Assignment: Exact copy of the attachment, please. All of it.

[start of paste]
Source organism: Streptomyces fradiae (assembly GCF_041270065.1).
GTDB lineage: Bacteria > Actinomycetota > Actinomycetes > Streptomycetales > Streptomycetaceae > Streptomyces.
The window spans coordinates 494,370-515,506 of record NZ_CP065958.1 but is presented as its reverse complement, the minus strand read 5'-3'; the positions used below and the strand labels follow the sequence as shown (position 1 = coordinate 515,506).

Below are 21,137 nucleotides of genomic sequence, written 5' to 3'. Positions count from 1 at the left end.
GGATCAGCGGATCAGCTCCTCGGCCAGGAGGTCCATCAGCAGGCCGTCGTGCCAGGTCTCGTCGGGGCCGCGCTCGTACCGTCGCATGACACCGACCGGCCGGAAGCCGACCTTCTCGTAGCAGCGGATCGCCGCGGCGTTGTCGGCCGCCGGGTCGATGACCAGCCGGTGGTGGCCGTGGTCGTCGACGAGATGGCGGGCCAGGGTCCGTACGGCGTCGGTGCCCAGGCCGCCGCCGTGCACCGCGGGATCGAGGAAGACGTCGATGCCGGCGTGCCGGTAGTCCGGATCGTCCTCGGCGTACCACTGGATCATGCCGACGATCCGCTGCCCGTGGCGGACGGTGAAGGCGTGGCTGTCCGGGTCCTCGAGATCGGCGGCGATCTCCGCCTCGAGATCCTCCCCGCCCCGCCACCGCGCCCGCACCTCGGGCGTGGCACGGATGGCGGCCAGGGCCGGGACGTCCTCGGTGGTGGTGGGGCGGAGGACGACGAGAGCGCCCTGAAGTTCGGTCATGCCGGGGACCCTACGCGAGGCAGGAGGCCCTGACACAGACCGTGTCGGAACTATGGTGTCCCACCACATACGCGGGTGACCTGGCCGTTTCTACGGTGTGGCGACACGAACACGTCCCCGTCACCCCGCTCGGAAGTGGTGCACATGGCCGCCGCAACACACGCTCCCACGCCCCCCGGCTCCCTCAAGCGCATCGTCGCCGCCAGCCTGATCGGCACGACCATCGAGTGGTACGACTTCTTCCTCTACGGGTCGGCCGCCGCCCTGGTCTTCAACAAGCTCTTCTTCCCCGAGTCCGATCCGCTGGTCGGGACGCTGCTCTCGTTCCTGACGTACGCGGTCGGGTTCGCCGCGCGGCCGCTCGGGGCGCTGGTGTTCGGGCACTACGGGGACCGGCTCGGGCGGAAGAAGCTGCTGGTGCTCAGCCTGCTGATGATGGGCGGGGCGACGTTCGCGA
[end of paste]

Source organism: Streptomyces fradiae (assembly GCF_041270065.1).
GTDB lineage: Bacteria > Actinomycetota > Actinomycetes > Streptomycetales > Streptomycetaceae > Streptomyces.
The window spans coordinates 494,370-515,506 of record NZ_CP065958.1 but is presented as its reverse complement, the minus strand read 5'-3'; the positions used below and the strand labels follow the sequence as shown (position 1 = coordinate 515,506).

Below are 21,137 nucleotides of genomic sequence, written 5' to 3'. Positions count from 1 at the left end.
GGATCAGCGGATCAGCTCCTCGGCCAGGAGGTCCATCAGCAGGCCGTCGTGCCAGGTCTCGTCGGGGCCGCGCTCGTACCGTCGCATGACACCGACCGGCCGGAAGCCGACCTTCTCGTAGCAGCGGATCGCCGCGGCGTTGTCGGCCGCCGGGTCGATGACCAGCCGGTGGTGGCCGTGGTCGTCGACGAGATGGCGGGCCAGGGTCCGTACGGCGTCGGTGCCCAGGCCGCCGCCGTGCACCGCGGGATCGAGGAAGACGTCGATGCCGGCGTGCCGGTAGTCCGGATCGTCCTCGGCGTACCACTGGATCATGCCGACGATCCGCTGCCCGTGGCGGACGGTGAAGGCGTGGCTGTCCGGGTCCTCGAGATCGGCGGCGATCTCCGCCTCGAGATCCTCCCCGCCCCGCCACCGCGCCCGCACCTCGGGCGTGGCACGGATGGCGGCCAGGGCCGGGACGTCCTCGGTGGTGGTGGGGCGGAGGACGACGAGAGCGCCCTGAAGTTCGGTCATGCCGGGGACCCTACGCGAGGCAGGAGGCCCTGACACAGACCGTGTCGGAACTATGGTGTCCCACCACATACGCGGGTGACCTGGCCGTTTCTACGGTGTGGCGACACGAACACGTCCCCGTCACCCCGCTCGGAAGTGGTGCACATGGCCGCCGCAACACACGCTCCCACGCCCCCCGGCTCCCTCAAGCGCATCGTCGCCGCCAGCCTGATCGGCACGACCATCGAGTGGTACGACTTCTTCCTCTACGGGTCGGCCGCCGCCCTGGTCTTCAACAAGCTCTTCTTCCCCGAGTCCGATCCGCTGGTCGGGACGCTGCTCTCGTTCCTGACGTACGCGGTCGGGTTCGCCGCGCGGCCGCTCGGGGCGCTGGTGTTCGGGCACTACGGGGACCGGCTCGGGCGGAAGAAGCTGCTGGTGCTCAGCCTGCTGATGATGGGCGGGGCGACGTTCGCGA